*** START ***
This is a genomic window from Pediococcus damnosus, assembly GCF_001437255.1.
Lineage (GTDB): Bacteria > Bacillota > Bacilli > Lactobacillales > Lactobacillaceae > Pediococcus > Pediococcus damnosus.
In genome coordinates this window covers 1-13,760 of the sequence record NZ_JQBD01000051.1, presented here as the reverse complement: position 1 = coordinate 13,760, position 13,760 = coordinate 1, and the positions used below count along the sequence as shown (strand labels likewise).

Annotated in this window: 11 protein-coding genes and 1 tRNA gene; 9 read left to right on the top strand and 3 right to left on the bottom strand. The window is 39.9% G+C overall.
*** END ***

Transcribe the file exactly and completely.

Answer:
This is a genomic window from Pediococcus damnosus, assembly GCF_001437255.1.
Lineage (GTDB): Bacteria > Bacillota > Bacilli > Lactobacillales > Lactobacillaceae > Pediococcus > Pediococcus damnosus.
In genome coordinates this window covers 1-13,760 of the sequence record NZ_JQBD01000051.1, presented here as the reverse complement: position 1 = coordinate 13,760, position 13,760 = coordinate 1, and the positions used below count along the sequence as shown (strand labels likewise).

Annotated in this window: 11 protein-coding genes and 1 tRNA gene; 9 read left to right on the top strand and 3 right to left on the bottom strand. The window is 39.9% G+C overall.